To achieve the ever elusive breaking story, it can be tempting for many political writers to fall into ‘client journalism’, another new phrase I learnt from Lenore as a result of this discussion. However, there needs to be some sort of genuine relationship, not friendship, between pollies and journos to avoid polarised reporting. Instead, journos need to know the politicians and the reasons behind their political positions. A story was told of a journalist being friendly with a politician to the extent of sharing dinners together and then one day the journo called the pollie for a chat, not realising the pollie had indulged in several drinks at lunch and consequently said something he shouldn’t have. The journo had a breaking story she considered to be in the public interest and reported it. The pollie was in trouble with his party and a couple of days later denied ever saying it and threatened legal action against the journo. Lenore also lamented that sometimes a journalist will uncover a story that they will know will have a terrible impact on someone but as a journalist the truth and the public interest has to be paramount.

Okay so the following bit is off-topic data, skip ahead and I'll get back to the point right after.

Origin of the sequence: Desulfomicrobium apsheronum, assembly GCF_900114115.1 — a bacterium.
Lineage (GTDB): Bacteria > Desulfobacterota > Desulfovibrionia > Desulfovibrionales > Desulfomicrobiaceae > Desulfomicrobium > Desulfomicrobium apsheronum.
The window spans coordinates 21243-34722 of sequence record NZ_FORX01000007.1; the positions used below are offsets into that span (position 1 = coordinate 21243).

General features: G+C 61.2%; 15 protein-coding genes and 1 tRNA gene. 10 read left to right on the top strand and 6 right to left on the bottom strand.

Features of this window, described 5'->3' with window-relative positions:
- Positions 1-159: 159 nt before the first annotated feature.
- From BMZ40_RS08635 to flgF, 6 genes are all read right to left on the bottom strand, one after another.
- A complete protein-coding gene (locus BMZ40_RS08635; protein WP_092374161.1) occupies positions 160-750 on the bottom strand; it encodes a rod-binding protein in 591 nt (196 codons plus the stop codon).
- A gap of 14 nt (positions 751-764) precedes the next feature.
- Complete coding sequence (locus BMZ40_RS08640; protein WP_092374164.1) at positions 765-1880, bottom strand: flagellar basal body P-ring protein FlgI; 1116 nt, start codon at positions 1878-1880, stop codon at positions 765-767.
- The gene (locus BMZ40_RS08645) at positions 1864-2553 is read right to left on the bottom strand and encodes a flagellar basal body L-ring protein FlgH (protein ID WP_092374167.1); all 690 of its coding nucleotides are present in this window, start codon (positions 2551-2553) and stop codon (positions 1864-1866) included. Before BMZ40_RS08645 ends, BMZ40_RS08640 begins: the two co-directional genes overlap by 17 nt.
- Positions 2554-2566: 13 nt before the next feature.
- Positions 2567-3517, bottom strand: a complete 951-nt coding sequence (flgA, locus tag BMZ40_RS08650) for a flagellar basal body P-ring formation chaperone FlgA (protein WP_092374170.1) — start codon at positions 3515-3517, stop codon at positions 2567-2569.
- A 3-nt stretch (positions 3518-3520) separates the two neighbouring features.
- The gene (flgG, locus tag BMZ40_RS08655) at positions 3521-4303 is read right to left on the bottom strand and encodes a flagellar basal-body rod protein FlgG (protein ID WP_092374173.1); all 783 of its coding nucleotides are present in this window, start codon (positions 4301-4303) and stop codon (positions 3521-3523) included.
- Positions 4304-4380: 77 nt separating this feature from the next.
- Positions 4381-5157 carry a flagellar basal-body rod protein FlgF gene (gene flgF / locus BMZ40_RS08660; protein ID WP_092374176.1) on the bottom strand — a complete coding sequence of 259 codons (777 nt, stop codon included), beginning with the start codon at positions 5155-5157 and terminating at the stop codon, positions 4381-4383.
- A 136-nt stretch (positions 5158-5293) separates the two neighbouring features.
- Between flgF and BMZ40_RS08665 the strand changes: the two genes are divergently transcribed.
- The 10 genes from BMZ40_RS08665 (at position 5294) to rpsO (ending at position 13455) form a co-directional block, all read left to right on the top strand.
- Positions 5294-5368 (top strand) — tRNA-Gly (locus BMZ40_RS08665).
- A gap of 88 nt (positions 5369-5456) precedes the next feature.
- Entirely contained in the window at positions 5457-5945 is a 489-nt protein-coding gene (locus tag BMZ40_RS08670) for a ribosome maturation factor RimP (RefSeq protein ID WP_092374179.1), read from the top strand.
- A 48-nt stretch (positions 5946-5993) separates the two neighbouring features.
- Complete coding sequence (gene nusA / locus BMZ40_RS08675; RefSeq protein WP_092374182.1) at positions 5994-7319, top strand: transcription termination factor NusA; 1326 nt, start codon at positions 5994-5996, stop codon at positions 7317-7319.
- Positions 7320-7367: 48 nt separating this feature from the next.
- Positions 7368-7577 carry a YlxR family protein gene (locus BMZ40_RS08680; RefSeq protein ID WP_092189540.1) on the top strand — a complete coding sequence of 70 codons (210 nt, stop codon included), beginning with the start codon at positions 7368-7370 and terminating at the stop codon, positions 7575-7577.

So how does a political journo break a story? Persistence, says Lenore. “Get onto a story and dig your teeth in”.  At this point, Clare pointed out how much adrenalin it takes to report politics, that the stakes are so much higher for a political reporter than for her as a writer historian since Lenore and Osman write about live people and have such immediacy in what they are reporting and the consequences of what they report. In contrast, Clare writes in quiet libraries.

“Can we swap jobs?” asked Lenore.

“Yours is exciting,” Clare responded.

“Yours is nice,” says Lenore.

So what is Clare’s job?


Rewriting History

Dr Clare Wright’s love of history and writing, combined with an immense ability to achieve academically, has taken her down a path of university life that funds her book writing. Of course, there’s more to it than that, but it makes a great one sentence summary.